On Tuesday at sundown, the Land of Israel and the State of Israel will come to a complete halt as Yom Kippur, the most sacred day in the Hebrew calendar begins.

Each member of the House of Israel enters his or her own personal Holy of Holies to make a “heshbon nefesh,” a personal inventory to atone for the sins committed against God during the past year, abstaining from all food and drink, intimate relations and the wearing of cosmetics, perfumes, or leather for 26 hours. This is done to underscore the gravity of the day.

May all in the House of Israel be inscribed and sealed in the Book of Life for a sweet, healthy, and prosperous year, materially and spiritually.

Hana Levi Julian

Temple Mount Closed to Jews On the Eve of Rosh Hashana, Due to Minor Islamic Holiday

Thursday, September 29th, 2016

Israel Police have announced that the Temple Mount will be closed to Jews this coming Sunday, the eve of Rosh Hashana.

Temple Mount activists condemned the decision, which they called another “surrender to the terrorists.”

A police notice tacked on the door to the Temple Mount Thursday morning said: “As is done each year, the Temple Mount will be closed to visitors on Rosh Hashana HaHajira, the Al-Hijra (1Muharram) New Year’s Day.

Al-Hijra, marks the Hegira in 622 CE, when the prophet Mohammed, founder of Islam, moved from Mecca to Medina and established the first Islamic state, marking the beginning of Islam as a monotheistic community.

It is celebrated as the Islamic New Year, but doesn’t rate as high as the two major religious festivals on the Islamic calendar, Eid al-Fitr and Eid al-Adha. According to the BBC, there are no specific religious rituals required on this day.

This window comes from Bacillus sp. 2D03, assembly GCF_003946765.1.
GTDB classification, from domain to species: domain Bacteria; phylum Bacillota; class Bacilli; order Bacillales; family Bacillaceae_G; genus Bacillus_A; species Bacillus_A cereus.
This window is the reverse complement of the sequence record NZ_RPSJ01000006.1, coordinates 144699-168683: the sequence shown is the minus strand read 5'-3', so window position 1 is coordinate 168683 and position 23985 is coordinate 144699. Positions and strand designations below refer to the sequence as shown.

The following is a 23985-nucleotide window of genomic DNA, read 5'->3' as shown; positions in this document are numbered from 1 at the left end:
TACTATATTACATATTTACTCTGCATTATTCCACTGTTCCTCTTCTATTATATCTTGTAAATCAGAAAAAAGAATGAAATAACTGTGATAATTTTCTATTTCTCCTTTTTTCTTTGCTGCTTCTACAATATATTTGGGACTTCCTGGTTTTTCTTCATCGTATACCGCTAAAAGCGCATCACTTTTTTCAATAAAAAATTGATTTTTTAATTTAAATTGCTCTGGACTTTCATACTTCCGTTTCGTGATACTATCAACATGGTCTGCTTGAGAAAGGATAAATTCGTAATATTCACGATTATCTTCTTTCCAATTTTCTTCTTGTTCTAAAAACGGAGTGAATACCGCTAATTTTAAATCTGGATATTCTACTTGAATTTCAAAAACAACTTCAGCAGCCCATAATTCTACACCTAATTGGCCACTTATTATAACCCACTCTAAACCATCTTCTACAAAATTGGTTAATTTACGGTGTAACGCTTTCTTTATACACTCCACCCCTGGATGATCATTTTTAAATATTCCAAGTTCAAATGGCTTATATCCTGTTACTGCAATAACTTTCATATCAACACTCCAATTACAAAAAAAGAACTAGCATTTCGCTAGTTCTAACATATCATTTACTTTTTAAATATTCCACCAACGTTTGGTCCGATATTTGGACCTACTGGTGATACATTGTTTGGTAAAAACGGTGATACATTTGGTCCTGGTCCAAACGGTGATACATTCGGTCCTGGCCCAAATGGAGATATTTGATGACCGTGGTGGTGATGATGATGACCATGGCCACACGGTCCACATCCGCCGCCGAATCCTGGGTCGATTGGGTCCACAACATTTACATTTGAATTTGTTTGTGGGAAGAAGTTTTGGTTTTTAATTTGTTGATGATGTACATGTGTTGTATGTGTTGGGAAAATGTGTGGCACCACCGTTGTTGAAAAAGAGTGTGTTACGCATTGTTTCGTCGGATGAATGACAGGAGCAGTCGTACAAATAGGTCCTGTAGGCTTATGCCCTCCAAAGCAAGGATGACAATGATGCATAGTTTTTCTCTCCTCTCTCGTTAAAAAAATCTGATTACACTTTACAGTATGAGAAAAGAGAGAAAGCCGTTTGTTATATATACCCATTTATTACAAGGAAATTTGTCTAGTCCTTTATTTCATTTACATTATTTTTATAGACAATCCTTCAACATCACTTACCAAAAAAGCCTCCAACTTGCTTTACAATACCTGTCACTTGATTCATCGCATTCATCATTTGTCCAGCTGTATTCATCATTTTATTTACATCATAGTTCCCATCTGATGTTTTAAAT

Nevertheless, this coming Sunday evening also marks the start of the Jewish new year and is the second holiest day on the Hebrew calendar, surpassed only by Yom Kippur, the Day of Atonement, 10 days later.

Jews consider this a time of sanctification, rededication and renewal. For the Israeli government to decide to close the holiest site in all Judaism to Jews on this day, in deference to Muslim sensitivities, is a grave move indeed.

It is important to note, however, that the Temple Mount will be open to allow Jews to visit during the Rosh Hashana holiday itself, during regular visiting hours.

Israeli Knesset members and government ministers are not allowed to ascend to the Temple Mount at any time whatsoever, under a directive of the prime minister.

Hana Levi Julian

‘Jerusalem 1000-1400: Every People Under Heaven’ at the Met [video]

Monday, September 26th, 2016